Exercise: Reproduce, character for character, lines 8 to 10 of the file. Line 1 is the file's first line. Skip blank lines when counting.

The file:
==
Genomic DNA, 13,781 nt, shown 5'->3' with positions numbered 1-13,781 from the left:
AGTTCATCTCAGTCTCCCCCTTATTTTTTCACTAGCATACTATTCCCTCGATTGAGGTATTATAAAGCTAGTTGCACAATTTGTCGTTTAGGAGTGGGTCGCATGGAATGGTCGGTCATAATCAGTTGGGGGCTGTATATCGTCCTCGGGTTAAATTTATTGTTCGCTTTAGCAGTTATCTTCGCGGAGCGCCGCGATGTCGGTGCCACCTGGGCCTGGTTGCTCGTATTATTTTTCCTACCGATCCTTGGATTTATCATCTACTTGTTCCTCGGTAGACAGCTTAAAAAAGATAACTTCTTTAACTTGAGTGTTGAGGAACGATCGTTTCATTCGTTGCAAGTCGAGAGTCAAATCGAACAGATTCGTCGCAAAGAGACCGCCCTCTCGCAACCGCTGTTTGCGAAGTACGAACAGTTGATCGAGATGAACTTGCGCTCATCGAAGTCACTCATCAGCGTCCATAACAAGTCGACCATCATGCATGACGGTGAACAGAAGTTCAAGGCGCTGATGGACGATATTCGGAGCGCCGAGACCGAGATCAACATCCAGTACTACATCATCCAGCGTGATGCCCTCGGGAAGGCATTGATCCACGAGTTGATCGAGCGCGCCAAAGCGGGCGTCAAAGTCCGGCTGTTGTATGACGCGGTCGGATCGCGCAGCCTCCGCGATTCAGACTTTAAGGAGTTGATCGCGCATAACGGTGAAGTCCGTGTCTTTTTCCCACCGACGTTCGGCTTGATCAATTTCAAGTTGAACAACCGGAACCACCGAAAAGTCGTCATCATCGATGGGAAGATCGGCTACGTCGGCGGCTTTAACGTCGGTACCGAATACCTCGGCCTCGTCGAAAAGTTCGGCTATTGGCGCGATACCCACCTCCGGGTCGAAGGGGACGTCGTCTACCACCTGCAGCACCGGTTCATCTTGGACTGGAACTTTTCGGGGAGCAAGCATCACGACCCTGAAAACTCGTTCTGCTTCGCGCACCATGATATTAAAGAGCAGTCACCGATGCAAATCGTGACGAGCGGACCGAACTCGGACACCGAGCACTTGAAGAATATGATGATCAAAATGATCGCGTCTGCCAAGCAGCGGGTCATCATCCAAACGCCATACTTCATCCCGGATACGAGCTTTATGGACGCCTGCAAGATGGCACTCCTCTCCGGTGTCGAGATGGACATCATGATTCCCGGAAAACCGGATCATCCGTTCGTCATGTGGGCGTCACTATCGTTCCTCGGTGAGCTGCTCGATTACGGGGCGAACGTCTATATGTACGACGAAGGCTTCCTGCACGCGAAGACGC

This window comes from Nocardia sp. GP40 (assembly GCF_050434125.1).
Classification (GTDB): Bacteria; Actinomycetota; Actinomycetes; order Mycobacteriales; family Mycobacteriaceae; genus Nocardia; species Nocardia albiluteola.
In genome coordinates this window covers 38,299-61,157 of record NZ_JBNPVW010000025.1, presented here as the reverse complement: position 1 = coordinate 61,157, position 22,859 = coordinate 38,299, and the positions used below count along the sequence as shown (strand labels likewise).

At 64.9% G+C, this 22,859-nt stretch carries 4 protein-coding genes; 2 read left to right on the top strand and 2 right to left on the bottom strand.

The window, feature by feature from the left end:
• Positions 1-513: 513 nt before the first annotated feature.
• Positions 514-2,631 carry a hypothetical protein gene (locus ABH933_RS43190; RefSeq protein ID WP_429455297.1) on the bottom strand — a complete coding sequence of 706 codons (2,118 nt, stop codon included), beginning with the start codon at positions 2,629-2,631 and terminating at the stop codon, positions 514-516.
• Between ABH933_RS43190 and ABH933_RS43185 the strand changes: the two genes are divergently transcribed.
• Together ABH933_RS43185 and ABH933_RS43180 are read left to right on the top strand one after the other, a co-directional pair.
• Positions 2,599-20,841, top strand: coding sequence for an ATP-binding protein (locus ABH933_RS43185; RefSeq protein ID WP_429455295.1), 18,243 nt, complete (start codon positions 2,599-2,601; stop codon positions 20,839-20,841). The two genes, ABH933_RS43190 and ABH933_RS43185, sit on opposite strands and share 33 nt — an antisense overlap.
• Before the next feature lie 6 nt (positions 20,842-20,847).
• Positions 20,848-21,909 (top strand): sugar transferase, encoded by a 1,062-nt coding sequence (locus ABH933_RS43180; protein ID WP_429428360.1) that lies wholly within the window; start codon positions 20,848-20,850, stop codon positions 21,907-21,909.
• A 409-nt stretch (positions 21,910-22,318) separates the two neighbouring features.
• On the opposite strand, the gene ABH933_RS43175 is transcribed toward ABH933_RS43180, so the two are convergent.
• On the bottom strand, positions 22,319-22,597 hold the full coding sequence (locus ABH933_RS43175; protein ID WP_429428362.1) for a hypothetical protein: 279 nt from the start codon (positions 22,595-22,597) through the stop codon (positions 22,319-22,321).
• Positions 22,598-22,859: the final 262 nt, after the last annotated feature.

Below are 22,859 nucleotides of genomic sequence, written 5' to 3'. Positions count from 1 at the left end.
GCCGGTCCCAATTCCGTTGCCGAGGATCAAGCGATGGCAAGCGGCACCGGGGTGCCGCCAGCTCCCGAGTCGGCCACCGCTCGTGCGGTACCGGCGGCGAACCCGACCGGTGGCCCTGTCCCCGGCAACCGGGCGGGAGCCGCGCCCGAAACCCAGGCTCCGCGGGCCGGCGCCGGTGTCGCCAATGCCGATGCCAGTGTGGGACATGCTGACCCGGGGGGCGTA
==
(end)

• Positions 1-513: 513 nt before the first annotated feature.
• Positions 514-2,631 carry a hypothetical protein gene (locus ABH933_RS43190; RefSeq protein ID WP_429455297.1) on the bottom strand — a complete coding sequence of 706 codons (2,118 nt, stop codon included), beginning with the start codon at positions 2,629-2,631 and terminating at the stop codon, positions 514-516.
• Between ABH933_RS43190 and ABH933_RS43185 the strand changes: the two genes are divergently transcribed.